Diana Davies: Revolutionary Photographer

Day 8 of the Pride 30 Project for Pride Month, 2018.

hotographer Diana Davies participated in gay liberation and the Women’s Movement from behind her camera. She was one of the primary photojournalists, along with Kay “Tobin” Lahusen, documenting the American social movements of the 1960s and 1970s, including the Civil Rights Movement, the Peace Movement, Gay Liberation, and the Women’s Movement. Davies participated in, and photographed, some of the most significant actions of the American Gay Rights Movement in the post-Stonewall period including the Gay Liberation Front’s 1969 picket of Time, Inc.; Christopher Street Liberation Day (1970 and 1971); the Lavender Menace zap staged at the Second Congress to Unite Women in 1970; the 1970 demonstration at New York University’s Weinstein Hall for the rights of gay people on campus; and the 1971 protest for gay rights in Albany, New York.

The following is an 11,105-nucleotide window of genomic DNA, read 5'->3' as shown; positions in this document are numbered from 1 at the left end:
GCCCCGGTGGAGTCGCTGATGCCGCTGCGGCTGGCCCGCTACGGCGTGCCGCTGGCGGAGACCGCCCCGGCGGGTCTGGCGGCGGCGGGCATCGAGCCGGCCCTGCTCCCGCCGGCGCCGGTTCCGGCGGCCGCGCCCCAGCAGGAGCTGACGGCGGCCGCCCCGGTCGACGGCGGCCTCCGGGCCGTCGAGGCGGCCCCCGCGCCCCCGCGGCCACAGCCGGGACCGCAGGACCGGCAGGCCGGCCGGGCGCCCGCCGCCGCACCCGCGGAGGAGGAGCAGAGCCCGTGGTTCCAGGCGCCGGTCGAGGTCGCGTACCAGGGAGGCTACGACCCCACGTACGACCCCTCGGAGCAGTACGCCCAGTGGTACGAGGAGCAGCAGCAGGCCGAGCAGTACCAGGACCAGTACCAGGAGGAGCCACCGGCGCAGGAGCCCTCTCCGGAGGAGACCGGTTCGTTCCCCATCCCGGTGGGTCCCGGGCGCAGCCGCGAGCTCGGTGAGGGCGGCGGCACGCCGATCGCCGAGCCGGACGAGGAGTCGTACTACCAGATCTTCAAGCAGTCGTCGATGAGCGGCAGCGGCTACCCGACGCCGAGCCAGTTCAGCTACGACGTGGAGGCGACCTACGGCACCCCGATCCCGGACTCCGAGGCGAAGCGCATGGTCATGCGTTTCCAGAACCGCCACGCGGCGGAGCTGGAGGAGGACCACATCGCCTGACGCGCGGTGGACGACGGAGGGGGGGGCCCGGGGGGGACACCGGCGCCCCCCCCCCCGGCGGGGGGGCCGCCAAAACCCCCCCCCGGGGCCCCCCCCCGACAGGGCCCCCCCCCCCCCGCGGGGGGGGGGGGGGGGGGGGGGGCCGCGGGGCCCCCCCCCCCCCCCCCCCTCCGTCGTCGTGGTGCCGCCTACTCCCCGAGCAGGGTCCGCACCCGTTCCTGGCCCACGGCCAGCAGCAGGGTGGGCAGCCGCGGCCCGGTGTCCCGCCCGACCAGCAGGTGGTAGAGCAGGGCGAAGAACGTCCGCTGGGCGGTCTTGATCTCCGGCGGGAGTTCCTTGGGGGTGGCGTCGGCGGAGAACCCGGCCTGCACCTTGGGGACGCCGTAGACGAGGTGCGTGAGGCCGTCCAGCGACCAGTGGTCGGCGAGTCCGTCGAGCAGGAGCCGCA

Her photographs depict many of the main players of early Gay Liberation including Sylvia Rivera, Marsha P. Johnson, Ellen Broidy, Rita Mae Brown, Jim Owles, Martha Shelley, and Reverend Troy Perry. Davies also took several iconic images of the Stonewall Inn, located on Christopher Street in Greenwich Village, following the landmark riots of 1969, which catalyzed the modern Gay Rights Movement. Though Davies’ images of the Gay Rights and Women’s Movements have achieved iconic status, little is said about the woman behind the lens.

Born in 1938, Davies was raised in the northeastern United States. Her grandparents were union organizers, and she credits her own work as an activist to their early influence. She dropped out of high school at the age of sixteen and moved to Greenwich Village where she supported herself by working in coffeehouses. She became interested in photography and taught herself how to develop film and print photographs. In the 1960s, she worked for Broadside magazine, a small independently produced publication documenting the folk music scene, where she developed an interest in human rights. She worked as a photographer in a variety of settings including night clubs, weddings, and for major media outlets such as the New York Times. In addition to photography, she was involved in the punk rock movement of the 1970s.